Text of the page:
City of Philadelphia sues JUUL over 'e-cigarettes epidemic among youth'

JUUL has not responded to a request for comment at this time.

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Wednesday, October 14, 2020
Philly sues JUUL for 'fostering epidemic among youth'
The City of Philadelphia has now filed suit against e-cigarette maker JUUL Labs.

PHILADELPHIA (WPVI) -- The City of Philadelphia has now filed suit against e-cigarette maker JUUL Labs.

"The City of Philadelphia announced today that it has filed a lawsuit against JUUL Labs, Inc. for the company's role in cultivating and fostering an e-cigarette epidemic among youth in Philadelphia," Mayor Jim Kenney's office said in a release Wednesday.

The suit claims the company marketed directly to the youth of the city.

The city says JUUL targeted "school-age children to ensure the continual growth of their consumer base."

The city is seeking financial damages and remedies to combat the problem of nicotine addiction.

"JUUL developed and marketed a product to deliberately get young people addicted to nicotine," Health Commissioner Dr. Thomas Farley said. "The next generation is too important to Philadelphia for us to allow them to do that."

JUUL, which entered the market in 2015, is America's dominant maker of e-cigarettes controlling more than 70 percent of the market.

In December 2019, legislation known as Tobacco 21 or T21 was signed which raised the federal minimum age for sale of tobacco products from 18 to 21 years.

At the time of publishing this report, JUUL has not responded to our request for comment concerning the lawsuit.

Earlier this month, JUUL announced a collaboration with We Card, the non-profit organization serving the nation's retailers of alcohol and tobacco products to help prevent age-restricted product sales to minors.

The company said "Juul Labs' commitment to combat underage use is a key priority as the company works to help reset the vapor category."

The 2020 National Youth Tobacco Survey stated about 1.8 million fewer U.S. youth are currently using e-cigarettes compared to last year. The survey stated, however, 3.6 million youth are still currently using e-cigarettes.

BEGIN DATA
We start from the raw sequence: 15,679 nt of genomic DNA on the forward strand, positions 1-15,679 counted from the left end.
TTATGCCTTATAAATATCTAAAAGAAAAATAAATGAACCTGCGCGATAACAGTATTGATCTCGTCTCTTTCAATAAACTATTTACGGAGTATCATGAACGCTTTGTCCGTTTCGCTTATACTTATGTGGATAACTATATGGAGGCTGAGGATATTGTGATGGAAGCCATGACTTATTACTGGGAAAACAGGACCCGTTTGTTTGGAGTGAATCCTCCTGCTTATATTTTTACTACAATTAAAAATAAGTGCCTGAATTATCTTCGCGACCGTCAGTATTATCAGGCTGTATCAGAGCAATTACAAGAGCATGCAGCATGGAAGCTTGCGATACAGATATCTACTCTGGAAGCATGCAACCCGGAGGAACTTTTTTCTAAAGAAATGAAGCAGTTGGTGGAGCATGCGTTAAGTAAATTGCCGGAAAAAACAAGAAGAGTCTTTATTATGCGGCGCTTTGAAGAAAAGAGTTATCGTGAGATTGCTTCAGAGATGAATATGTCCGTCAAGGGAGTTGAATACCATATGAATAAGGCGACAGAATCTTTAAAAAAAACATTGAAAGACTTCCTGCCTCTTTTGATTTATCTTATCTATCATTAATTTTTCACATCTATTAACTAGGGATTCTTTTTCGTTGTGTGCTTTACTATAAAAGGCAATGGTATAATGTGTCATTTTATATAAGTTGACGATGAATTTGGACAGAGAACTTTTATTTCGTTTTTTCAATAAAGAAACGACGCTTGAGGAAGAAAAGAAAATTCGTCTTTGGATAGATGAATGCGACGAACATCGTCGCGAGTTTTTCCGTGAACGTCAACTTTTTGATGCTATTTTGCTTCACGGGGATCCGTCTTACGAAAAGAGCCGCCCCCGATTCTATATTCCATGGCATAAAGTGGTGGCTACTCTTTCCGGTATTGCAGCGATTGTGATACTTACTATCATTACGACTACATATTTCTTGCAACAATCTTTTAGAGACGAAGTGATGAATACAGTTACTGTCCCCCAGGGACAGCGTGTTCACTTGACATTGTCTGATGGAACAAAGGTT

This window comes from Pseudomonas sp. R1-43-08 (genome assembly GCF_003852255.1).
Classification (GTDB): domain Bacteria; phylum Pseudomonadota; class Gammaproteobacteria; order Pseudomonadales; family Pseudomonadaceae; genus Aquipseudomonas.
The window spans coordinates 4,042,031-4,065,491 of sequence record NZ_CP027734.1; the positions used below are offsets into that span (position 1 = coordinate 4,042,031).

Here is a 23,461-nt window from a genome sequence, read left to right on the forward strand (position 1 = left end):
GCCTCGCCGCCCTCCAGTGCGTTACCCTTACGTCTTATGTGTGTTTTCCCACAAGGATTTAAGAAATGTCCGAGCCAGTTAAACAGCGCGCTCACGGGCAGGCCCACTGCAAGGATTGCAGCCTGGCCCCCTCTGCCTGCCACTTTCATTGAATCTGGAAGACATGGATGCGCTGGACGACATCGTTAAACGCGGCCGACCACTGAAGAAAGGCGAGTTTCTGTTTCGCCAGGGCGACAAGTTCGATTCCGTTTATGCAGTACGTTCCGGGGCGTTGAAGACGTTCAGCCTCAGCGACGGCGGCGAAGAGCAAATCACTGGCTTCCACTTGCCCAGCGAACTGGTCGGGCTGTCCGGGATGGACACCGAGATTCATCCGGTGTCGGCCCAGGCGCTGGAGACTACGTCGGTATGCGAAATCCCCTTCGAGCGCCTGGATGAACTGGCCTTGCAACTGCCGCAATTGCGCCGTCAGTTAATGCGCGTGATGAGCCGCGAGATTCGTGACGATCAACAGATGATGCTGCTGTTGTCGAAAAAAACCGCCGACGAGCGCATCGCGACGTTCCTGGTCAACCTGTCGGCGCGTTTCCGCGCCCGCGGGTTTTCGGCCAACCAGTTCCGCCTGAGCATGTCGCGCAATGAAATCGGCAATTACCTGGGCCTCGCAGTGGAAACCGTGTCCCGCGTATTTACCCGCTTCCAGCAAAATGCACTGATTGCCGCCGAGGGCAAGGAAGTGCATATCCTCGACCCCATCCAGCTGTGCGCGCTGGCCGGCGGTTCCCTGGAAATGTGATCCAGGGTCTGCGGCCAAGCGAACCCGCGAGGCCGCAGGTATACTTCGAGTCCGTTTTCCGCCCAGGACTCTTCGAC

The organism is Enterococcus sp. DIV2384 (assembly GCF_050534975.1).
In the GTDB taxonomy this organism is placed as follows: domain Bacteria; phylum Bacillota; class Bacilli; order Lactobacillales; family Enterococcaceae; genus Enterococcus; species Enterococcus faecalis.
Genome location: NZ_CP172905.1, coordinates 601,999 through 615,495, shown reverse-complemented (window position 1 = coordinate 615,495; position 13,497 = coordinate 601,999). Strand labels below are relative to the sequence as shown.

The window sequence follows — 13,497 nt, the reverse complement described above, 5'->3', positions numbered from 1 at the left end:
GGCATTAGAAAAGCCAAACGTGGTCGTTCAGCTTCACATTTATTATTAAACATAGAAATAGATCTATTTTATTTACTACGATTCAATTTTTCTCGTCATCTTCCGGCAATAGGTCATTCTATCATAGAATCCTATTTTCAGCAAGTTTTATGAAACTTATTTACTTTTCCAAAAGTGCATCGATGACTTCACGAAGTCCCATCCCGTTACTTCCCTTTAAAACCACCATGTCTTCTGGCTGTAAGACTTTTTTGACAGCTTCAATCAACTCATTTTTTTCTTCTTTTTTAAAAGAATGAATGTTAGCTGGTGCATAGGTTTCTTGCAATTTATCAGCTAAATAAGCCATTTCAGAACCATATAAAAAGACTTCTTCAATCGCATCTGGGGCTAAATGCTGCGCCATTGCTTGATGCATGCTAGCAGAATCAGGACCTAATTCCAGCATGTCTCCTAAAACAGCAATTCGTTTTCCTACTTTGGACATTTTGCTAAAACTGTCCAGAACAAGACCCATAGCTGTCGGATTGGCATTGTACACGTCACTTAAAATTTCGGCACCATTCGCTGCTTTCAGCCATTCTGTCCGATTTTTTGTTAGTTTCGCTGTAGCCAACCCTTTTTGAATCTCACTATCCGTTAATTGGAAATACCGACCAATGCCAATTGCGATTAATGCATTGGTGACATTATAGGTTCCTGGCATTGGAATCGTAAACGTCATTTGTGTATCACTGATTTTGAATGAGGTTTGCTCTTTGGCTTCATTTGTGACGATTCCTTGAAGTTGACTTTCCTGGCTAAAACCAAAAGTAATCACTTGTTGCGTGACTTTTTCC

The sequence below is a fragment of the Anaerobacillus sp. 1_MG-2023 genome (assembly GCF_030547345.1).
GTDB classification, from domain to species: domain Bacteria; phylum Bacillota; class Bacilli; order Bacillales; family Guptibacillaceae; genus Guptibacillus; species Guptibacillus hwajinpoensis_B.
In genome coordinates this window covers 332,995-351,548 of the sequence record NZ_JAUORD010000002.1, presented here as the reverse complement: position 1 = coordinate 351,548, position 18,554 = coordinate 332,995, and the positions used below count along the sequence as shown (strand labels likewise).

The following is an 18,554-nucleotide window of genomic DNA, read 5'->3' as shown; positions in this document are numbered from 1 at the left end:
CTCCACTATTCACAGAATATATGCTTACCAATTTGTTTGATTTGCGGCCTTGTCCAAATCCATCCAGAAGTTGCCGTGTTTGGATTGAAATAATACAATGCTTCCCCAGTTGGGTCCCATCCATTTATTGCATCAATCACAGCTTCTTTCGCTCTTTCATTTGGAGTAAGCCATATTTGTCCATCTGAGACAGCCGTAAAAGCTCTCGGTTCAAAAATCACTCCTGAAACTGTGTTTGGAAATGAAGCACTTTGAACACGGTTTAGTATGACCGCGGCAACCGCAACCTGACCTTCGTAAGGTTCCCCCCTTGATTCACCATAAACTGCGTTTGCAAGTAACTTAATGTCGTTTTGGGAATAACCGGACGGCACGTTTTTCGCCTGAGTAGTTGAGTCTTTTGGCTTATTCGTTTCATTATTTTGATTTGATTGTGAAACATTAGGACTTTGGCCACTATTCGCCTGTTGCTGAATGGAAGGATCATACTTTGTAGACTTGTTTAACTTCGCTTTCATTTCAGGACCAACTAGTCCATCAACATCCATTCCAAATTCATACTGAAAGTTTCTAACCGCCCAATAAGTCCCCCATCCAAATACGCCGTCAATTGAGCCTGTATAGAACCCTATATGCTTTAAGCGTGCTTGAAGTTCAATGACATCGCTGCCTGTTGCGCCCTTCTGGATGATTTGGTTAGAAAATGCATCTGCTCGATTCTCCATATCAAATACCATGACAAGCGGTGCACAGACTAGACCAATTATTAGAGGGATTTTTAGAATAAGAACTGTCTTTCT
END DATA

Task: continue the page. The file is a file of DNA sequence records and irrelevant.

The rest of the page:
In September, JUUL released a statement on the survey:

"We are encouraged that underage use has declined significantly, which shows the importance of evidence-based interventions. As we continue to reset the vapor category and seek to earn trust, we remain committed to working with regulators and stakeholders to combat underage use and transition adult smokers from combustible cigarettes. We remain fully committed to the PMTA (Premarket Tobacco Product Application) process and continue to support FDA's active enforcement against illegally marketed products that jeopardize the category and its harm reduction potential for adult smokers. We will also continue to work with states toward full implementation and enforcement of Tobacco 21."

Last year, the company said their target market is the "one billion existing adult smokers globally, more than 70 percent of whom want to quit using combustible cigarettes (according to the CDC)."

"Youth use of vapor products is detrimental to JUUL Labs' mission, and to our business," the company said.

In November 2018, the company suspended the distribution of non-tobacco and non-menthol-based flavored JUULpods to all of their traditional retail store partners "in response to the troubling rise of youth vaping."

They also discontinued their U.S.-based Facebook and Instagram accounts.

In 2019, the company said they would work with retailers to implement the "strictest age-verification standards ever imposed for an age-restricted product at retail."